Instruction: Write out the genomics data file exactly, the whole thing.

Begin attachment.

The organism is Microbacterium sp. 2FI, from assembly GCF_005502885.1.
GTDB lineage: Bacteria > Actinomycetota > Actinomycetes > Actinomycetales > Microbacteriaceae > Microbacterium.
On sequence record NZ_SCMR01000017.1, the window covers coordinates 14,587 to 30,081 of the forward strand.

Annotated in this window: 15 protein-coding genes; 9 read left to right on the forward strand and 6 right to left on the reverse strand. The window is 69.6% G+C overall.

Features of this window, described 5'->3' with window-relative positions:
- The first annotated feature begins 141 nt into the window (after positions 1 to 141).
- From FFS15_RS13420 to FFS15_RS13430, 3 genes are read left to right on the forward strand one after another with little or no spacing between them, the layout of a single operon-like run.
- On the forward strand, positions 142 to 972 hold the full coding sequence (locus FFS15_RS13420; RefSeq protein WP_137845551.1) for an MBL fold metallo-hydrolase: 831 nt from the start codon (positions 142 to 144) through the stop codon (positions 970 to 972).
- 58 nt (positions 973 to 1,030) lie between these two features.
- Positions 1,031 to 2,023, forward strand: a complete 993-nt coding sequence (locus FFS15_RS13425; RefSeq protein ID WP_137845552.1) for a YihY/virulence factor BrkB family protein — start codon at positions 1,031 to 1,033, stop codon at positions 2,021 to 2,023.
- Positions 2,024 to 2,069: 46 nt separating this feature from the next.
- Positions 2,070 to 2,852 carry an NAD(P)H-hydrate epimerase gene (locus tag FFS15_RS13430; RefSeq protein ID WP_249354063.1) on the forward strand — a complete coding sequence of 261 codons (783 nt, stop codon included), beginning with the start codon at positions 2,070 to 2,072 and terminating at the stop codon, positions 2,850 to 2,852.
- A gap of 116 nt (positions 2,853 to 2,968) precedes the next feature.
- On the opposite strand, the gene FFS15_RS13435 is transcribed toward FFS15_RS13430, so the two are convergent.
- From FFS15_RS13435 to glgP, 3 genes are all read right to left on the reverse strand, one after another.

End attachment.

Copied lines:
The organism is Microbacterium sp. 2FI, from assembly GCF_005502885.1.
GTDB lineage: Bacteria > Actinomycetota > Actinomycetes > Actinomycetales > Microbacteriaceae > Microbacterium.
On sequence record NZ_SCMR01000017.1, the window covers coordinates 14,587 to 30,081 of the forward strand.

Annotated in this window: 15 protein-coding genes; 9 read left to right on the forward strand and 6 right to left on the reverse strand. The window is 69.6% G+C overall.

Features of this window, described 5'->3' with window-relative positions:
- The first annotated feature begins 141 nt into the window (after positions 1 to 141).
- From FFS15_RS13420 to FFS15_RS13430, 3 genes are read left to right on the forward strand one after another with little or no spacing between them, the layout of a single operon-like run.
- On the forward strand, positions 142 to 972 hold the full coding sequence (locus FFS15_RS13420; RefSeq protein WP_137845551.1) for an MBL fold metallo-hydrolase: 831 nt from the start codon (positions 142 to 144) through the stop codon (positions 970 to 972).
- 58 nt (positions 973 to 1,030) lie between these two features.
- Positions 1,031 to 2,023, forward strand: a complete 993-nt coding sequence (locus FFS15_RS13425; RefSeq protein ID WP_137845552.1) for a YihY/virulence factor BrkB family protein — start codon at positions 1,031 to 1,033, stop codon at positions 2,021 to 2,023.
- Positions 2,024 to 2,069: 46 nt separating this feature from the next.
- Positions 2,070 to 2,852 carry an NAD(P)H-hydrate epimerase gene (locus tag FFS15_RS13430; RefSeq protein ID WP_249354063.1) on the forward strand — a complete coding sequence of 261 codons (783 nt, stop codon included), beginning with the start codon at positions 2,070 to 2,072 and terminating at the stop codon, positions 2,850 to 2,852.
- A gap of 116 nt (positions 2,853 to 2,968) precedes the next feature.
- On the opposite strand, the gene FFS15_RS13435 is transcribed toward FFS15_RS13430, so the two are convergent.
- From FFS15_RS13435 to glgP, 3 genes are all read right to left on the reverse strand, one after another.